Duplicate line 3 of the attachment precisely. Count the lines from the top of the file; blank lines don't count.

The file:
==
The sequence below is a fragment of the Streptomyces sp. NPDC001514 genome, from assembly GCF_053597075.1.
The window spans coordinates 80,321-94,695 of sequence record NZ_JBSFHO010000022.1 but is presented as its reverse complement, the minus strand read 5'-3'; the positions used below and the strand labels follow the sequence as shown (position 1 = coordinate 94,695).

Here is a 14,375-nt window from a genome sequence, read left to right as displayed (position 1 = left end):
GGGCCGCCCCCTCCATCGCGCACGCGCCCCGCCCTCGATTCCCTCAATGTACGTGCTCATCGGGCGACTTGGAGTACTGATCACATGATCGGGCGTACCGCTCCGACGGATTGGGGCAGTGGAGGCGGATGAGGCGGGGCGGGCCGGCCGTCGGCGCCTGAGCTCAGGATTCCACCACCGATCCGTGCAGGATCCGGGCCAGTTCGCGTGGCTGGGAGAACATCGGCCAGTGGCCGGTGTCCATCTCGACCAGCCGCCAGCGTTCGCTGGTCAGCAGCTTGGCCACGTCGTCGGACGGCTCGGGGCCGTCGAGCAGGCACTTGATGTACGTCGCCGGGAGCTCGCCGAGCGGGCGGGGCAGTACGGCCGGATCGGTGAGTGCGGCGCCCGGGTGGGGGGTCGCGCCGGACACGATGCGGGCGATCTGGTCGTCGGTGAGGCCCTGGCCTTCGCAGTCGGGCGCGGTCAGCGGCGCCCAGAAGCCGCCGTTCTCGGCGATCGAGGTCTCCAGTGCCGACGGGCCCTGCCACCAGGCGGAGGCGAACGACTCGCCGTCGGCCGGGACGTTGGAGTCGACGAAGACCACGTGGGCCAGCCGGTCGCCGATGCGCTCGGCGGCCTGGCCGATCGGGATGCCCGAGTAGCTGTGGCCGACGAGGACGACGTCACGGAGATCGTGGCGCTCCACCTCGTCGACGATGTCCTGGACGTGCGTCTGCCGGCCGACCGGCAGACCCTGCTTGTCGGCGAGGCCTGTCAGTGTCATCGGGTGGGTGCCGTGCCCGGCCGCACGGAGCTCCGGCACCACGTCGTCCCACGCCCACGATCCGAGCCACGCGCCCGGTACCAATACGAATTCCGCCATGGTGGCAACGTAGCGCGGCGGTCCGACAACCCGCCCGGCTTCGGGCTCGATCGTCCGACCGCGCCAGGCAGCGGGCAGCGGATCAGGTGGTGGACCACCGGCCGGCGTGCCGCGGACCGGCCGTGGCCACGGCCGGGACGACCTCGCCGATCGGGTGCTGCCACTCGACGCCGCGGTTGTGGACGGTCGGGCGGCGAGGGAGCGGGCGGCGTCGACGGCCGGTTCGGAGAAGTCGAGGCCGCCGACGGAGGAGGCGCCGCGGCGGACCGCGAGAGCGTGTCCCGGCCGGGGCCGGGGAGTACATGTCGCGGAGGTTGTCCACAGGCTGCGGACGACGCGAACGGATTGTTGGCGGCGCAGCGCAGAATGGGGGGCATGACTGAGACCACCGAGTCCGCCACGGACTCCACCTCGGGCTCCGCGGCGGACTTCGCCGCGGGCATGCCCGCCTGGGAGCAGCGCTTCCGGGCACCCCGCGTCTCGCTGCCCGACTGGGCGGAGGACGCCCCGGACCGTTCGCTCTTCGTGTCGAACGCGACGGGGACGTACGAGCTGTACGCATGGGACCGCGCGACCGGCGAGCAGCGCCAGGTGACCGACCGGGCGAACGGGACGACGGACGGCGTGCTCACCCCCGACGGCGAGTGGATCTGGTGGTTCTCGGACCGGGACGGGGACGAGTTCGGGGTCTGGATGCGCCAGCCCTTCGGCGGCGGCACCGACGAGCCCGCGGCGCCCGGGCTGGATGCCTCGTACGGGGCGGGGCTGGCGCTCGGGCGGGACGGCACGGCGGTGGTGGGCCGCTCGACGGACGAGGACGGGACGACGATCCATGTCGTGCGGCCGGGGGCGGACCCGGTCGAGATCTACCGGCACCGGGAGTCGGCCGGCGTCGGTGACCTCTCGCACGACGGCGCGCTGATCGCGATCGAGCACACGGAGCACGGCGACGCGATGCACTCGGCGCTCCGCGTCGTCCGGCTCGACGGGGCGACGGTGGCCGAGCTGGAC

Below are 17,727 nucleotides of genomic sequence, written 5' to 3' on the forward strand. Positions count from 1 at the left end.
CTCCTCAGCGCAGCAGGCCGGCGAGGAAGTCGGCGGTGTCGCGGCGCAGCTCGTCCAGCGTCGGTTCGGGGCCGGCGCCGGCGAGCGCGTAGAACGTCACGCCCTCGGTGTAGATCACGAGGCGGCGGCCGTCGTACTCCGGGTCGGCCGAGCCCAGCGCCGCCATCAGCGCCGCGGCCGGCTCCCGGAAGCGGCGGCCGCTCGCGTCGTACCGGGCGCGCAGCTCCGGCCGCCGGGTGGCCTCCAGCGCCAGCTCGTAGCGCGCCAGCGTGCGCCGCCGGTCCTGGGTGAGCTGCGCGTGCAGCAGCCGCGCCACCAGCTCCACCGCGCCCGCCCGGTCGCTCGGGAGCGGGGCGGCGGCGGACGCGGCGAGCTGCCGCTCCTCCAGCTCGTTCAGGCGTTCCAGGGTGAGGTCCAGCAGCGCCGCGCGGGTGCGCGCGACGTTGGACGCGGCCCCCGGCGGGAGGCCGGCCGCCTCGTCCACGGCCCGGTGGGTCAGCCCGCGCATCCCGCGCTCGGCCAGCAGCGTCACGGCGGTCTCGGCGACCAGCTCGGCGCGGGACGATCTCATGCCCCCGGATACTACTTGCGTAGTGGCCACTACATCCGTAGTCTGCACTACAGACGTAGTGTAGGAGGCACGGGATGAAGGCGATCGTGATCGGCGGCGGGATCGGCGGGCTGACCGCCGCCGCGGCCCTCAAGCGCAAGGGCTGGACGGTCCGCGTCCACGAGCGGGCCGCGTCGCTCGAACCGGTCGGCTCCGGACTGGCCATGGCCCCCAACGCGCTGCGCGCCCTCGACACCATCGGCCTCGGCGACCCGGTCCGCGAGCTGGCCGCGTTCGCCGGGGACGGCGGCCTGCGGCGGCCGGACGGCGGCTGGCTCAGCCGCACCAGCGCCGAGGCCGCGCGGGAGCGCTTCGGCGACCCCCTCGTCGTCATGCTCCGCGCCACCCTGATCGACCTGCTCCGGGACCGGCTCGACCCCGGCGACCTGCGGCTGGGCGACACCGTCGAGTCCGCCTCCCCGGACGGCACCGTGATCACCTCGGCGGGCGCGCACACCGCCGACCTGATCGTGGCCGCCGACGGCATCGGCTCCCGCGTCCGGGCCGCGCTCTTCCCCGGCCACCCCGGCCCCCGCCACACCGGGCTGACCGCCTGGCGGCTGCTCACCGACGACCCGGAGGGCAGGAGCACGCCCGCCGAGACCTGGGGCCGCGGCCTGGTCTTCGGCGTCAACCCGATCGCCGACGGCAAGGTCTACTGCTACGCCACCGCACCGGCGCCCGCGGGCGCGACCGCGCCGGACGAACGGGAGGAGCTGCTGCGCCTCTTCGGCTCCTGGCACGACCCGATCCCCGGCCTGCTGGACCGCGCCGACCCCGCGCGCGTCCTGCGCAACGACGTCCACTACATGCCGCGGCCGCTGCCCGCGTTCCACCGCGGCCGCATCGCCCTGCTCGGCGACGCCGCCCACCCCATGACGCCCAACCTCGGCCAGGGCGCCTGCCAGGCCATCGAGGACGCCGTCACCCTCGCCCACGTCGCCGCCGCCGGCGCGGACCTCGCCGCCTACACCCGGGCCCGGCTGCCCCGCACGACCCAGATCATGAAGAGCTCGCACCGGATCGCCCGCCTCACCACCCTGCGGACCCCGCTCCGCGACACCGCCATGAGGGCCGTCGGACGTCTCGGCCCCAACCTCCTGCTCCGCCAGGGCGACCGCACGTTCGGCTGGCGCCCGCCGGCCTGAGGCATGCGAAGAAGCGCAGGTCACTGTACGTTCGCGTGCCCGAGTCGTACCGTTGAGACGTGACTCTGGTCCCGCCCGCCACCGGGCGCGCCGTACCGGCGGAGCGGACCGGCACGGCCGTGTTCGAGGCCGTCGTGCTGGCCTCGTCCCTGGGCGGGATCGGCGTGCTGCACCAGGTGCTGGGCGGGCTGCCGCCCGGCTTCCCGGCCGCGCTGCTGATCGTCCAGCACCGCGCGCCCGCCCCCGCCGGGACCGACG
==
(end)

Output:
Here is a 14,375-nt window from a genome sequence, read left to right as displayed (position 1 = left end):